On Minimalism

by David Dennis


I’m not really a minimalist. True minimalism generally requires a level of forethought and consideration that conflicts with my need to be lazy. But therein lies another form of practical minimalism. We have a saying at work, that the best programmers are the lazy ones. The ones who find the least amount of effort required to achieve a requirement, and who seek the most elegant and robust solution in order to avoid doing further work later on in the form of revisions and error corrections. This is my kind of ‘minimalism’. It may be a fine distinction.

I’m also not a big collector of ‘stuff’. I don’t hoard and I have a tendency to clear out anything that doesn’t have a distinct purpose. This is in direct opposition to my partner, who needs to keep, hoard and reserve everything in existence. The most common source of friction in our relationship is ‘stuff’ that I consider needless clutter and that he considers to be an important if monolithically obscure contingency. I have come to strongly dislike the phrases: “But it still works,” and “It might be useful,” such that they can instantly spark a disagreement. By disagreement I mean an exchange of objections and grumpy faces for 10 minutes… such is the nature of our arguments.

Anyway recently the clutter about the place has started to annoy me; the lack of space in some rooms is awkward. I’ve decided that there is going to be an exercise in minimalism and I’m going to drag my partner along kicking and screaming. It began with an e-mail: each room was listed and a breakdown of my intentions was given. Some of this involved acquiring new things (different, better storage solutions for example) but the majority involved removing old things. It took a while to point out that minimalism is not an exercise in minimising the amount of ‘stuff’. Its actually an exercise in maximisation by the mathematical definition. You are aiming for a peak point where you meet purpose with the minimum investment of ‘stuff’ – the minimum level of ‘stuff’ to achieve a purpose is not the way to go about it, the minimum level of ‘stuff’ to achieve a purpose with excellence is the ideal. This requires a level of analysis but more importantly a compromise between aesthetics and utility.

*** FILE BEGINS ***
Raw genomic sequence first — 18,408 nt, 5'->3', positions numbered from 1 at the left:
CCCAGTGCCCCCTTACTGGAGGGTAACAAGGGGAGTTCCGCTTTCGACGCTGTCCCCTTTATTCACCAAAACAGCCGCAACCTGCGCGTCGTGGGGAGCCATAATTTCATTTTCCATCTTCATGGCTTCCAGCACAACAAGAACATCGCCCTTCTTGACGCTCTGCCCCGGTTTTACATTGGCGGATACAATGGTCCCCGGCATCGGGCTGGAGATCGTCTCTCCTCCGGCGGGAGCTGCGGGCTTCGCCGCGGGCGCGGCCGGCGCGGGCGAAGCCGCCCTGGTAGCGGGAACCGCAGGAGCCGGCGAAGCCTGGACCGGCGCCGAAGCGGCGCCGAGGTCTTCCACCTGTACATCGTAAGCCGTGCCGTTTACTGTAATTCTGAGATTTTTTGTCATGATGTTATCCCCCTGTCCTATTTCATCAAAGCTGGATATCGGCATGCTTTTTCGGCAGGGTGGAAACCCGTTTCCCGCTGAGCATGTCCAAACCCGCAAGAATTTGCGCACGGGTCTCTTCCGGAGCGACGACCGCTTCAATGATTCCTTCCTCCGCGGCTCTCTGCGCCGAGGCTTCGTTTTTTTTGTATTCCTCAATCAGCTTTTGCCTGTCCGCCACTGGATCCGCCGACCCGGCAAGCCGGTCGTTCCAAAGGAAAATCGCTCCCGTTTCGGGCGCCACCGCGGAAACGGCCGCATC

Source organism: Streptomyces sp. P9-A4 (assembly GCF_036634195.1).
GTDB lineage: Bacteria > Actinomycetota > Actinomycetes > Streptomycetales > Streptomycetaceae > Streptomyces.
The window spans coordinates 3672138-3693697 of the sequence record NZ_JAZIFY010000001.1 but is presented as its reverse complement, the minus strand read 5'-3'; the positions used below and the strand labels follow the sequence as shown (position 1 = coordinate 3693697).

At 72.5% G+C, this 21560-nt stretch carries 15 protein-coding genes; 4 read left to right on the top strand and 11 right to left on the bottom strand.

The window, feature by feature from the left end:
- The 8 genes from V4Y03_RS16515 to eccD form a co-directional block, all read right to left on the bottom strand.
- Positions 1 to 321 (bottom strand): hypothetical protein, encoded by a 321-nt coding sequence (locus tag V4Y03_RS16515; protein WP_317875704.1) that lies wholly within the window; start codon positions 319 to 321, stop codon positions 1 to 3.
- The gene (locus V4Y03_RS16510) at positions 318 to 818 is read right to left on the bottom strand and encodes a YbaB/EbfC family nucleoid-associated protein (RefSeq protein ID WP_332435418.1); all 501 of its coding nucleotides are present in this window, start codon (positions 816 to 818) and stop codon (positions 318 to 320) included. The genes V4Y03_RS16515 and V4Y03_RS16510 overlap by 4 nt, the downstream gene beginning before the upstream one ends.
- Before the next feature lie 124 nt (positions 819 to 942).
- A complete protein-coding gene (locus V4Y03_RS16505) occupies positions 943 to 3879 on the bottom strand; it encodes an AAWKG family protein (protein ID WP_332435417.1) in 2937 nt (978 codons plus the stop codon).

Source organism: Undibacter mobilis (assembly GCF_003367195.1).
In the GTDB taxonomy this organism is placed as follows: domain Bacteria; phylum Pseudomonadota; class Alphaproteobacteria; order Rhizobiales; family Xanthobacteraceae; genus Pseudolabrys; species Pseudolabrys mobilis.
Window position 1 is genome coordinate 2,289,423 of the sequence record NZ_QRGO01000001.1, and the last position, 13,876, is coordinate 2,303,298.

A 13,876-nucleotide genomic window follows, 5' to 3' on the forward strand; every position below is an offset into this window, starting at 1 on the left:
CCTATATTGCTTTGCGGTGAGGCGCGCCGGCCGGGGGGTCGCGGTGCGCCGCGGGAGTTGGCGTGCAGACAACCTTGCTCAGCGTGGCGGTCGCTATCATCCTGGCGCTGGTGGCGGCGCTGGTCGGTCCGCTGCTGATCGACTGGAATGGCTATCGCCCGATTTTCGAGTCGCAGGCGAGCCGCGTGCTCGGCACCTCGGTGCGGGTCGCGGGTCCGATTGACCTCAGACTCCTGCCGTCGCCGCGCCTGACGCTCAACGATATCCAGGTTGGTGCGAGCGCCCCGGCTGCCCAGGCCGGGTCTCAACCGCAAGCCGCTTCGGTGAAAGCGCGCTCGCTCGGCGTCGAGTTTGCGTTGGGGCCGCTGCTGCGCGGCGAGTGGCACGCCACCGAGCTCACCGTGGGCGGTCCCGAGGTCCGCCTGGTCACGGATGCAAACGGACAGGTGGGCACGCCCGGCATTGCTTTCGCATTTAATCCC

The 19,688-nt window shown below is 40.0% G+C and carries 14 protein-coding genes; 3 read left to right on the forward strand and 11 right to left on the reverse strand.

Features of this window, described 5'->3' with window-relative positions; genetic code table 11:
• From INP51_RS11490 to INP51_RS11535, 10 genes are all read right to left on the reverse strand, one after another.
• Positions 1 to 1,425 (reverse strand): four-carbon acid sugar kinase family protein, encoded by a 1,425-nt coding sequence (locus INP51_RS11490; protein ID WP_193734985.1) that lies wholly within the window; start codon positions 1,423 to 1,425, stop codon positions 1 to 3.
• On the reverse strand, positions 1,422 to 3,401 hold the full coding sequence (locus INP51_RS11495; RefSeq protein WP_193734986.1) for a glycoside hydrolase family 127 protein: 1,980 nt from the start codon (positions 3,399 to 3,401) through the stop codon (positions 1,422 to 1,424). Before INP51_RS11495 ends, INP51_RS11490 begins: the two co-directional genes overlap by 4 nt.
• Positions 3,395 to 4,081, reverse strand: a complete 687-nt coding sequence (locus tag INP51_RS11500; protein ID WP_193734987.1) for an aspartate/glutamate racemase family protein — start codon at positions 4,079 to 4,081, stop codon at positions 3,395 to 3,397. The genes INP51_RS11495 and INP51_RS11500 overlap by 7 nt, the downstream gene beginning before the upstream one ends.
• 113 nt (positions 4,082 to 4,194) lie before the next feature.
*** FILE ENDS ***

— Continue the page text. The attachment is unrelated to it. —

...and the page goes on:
So I forced a debate on what each room was used for, and what the issues were with each room. It is working pretty well so far. A lot of things are being disposed of; some going to charity and some going for disposal. The study is the most impressive example, with 5 significant pieces of furniture being removed so far and only one of them being replaced with a more suitable item. A lot of the provisions we made for guests (a spare computer for gaming for example) are being removed and replaced with more temporary/storable alternatives. We’re focusing more on what we need day-to-day and less on what might possibly be convenient at some point ‘maybe’. We’ve identified the need to actually spend money on a few things, which has to be put off for a while, but the process has actually been pretty enjoyable on the whole.

So I have to recommend to people who want to de-clutter. Make a list of the spaces in your home, define very clearly their purpose. Then determine what is essential to achieve this, non-essentials that fit in and those non-essentials that are contrary. Remove the latter, be selective about the rest.